plt.plot_date(active_users['confluence']['dates'], active_users['confluence']['au1'], label='confluence au1', color='green', fmt='-')
plt.plot_date(active_users['confluence']['dates'], active_users['confluence']['au30'], label='confluence au30', color='blue', fmt='-')
plt.legend(bbox_to_anchor=(0., 1.02, 1., .102), loc=3,
           ncol=4, borderaxespad=0.)
plt.show()
 Resulting graph of AU1 and AU30 numbers

Resulting graph of AU1 and AU30 numbers

Ok, so now that graph #1 is done, I had to graph the top 15 users over the past week and their usage patterns. First off, here's an example of the data I was working with:

User,Date,Request Count
jsmith,2016-06-20,12
kthrace,2016-06-20,1
shastings,2016-06-20,11
sbristow,2016-06-20,3
jmccoy,2016-06-20,3
akoni,2016-06-20,9
gmorrison,2016-06-20,4
pfisher,2016-06-20,18
ndrake,2016-06-20,10
lbriscoe,2016-06-20,7
egreen,2016-06-20,13
crubirosa,2016-06-20,20
avanburen,2016-06-20,2
mlogan,2016-06-20,18
ckincaid,2016-06-20,11
rcurtis,2016-06-20,21
jfontana,2016-06-20,16
clupo,2016-06-20,5
kbernard,2016-06-20,7

Obviously, with our actual prod data, there were thousands of users... so a few more lines to loop through. The first problem was to put the data into a format I could use. Since even a top user might not use the system at all one day (say a Sunday), I couldn't use a simple dictionary; this time I had to utilize defaultdict. Defaultdict enabled me to create a dictionary of users where the value was (by default) an array of 7 zeros (representing usage for the past 7 days). After that, I was able to loop through the file for each day. To get the file names, I had to start with yesterday's date and go backwards. The date still gets appended to the 'dates' array, but the big change is in users: instead of appending the data to an array, I insert it into the index that matches that day.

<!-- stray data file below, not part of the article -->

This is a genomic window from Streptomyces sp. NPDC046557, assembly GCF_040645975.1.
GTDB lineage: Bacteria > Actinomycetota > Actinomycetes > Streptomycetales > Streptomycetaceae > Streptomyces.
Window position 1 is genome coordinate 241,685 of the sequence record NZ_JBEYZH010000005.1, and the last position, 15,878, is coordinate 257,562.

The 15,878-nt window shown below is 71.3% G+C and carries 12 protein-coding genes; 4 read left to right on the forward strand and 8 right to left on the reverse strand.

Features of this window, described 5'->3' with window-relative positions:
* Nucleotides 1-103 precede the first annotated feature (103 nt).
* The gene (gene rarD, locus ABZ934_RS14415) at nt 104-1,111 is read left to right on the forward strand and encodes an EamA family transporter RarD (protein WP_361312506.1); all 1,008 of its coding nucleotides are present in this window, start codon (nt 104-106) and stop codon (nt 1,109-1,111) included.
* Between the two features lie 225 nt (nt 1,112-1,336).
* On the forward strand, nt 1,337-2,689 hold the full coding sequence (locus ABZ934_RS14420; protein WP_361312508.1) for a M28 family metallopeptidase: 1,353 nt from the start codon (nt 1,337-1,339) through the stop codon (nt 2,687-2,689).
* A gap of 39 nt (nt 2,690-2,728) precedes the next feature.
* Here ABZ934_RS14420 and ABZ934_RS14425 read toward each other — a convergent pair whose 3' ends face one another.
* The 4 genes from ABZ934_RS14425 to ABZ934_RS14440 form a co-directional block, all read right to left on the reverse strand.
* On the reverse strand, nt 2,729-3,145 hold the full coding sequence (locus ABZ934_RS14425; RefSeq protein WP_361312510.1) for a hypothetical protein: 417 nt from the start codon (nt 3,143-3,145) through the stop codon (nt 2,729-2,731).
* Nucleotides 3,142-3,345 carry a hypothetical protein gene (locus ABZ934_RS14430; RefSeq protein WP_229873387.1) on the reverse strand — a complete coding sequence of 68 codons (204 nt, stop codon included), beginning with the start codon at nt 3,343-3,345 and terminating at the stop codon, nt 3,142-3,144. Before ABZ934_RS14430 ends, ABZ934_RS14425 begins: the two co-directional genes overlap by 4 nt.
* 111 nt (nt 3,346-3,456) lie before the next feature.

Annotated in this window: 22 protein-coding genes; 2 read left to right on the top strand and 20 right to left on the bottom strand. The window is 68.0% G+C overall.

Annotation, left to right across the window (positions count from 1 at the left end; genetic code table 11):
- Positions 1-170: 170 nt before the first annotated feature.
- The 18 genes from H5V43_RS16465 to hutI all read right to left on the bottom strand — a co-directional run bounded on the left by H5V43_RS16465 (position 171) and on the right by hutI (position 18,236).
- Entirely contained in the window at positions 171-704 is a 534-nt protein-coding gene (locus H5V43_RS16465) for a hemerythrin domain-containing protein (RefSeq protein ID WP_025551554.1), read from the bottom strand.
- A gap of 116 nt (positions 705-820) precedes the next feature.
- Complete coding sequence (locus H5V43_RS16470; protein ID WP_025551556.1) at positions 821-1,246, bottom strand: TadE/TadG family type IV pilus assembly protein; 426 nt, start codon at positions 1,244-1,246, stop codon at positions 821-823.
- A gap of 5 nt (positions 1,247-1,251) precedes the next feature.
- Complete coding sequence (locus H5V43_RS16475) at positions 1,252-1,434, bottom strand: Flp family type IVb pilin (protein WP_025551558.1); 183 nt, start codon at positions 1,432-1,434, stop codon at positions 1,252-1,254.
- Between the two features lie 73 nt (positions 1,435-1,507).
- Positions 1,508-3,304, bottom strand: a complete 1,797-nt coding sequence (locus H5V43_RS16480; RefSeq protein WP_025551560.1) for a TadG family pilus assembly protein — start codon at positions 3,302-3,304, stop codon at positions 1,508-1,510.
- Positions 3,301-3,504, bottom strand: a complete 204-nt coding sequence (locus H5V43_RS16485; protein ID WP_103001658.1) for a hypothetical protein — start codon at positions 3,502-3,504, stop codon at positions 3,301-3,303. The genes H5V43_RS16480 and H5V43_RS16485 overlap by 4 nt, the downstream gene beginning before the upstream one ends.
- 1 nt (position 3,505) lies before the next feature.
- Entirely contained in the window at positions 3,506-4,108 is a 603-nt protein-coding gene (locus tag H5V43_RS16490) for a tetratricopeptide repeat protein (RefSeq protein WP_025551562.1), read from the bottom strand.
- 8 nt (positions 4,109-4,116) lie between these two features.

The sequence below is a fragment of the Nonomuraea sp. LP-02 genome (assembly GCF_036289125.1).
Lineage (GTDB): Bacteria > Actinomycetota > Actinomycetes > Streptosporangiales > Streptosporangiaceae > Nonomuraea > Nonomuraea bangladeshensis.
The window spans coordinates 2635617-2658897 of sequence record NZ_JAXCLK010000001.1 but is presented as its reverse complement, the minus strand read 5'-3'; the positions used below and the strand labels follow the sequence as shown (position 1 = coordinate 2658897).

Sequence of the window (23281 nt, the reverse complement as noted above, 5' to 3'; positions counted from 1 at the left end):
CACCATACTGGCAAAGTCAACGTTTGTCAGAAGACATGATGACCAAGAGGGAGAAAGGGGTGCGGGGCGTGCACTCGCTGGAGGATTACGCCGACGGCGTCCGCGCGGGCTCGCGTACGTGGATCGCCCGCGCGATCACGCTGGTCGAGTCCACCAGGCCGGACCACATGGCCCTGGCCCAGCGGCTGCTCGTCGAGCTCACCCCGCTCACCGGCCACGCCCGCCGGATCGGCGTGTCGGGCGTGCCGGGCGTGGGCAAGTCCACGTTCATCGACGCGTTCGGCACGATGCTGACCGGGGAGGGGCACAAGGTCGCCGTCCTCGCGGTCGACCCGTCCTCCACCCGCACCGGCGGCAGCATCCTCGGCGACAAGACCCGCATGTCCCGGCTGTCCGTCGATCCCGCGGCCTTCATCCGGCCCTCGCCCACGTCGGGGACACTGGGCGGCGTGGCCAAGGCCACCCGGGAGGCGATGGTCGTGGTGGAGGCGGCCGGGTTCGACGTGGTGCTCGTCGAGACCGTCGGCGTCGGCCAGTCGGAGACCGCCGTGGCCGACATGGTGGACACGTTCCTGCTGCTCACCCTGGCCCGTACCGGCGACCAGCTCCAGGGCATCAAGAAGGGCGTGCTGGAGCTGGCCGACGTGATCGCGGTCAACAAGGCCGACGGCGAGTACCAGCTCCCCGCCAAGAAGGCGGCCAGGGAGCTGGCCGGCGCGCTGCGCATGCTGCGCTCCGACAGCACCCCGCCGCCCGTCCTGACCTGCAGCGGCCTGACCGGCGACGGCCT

So now that I have a dictionary of dates and users, I have all that I need to determine the top 15 users of the week. I create another dictionary that has the users as keys and sums up their total requests from the array and sets that as the value. Once I do that, I sort it, end up with a tuple, reverse it, then slice off the top 15. At that point, I just need to loop through my weekly_active_users list and then plot each user's data! Though I did have one, final (much smaller) problem: I had to find 15 matplotlib colors that I could use and distinguish. I created my array of colors and added a counter to each loop so I could add a unique color to each user. Success!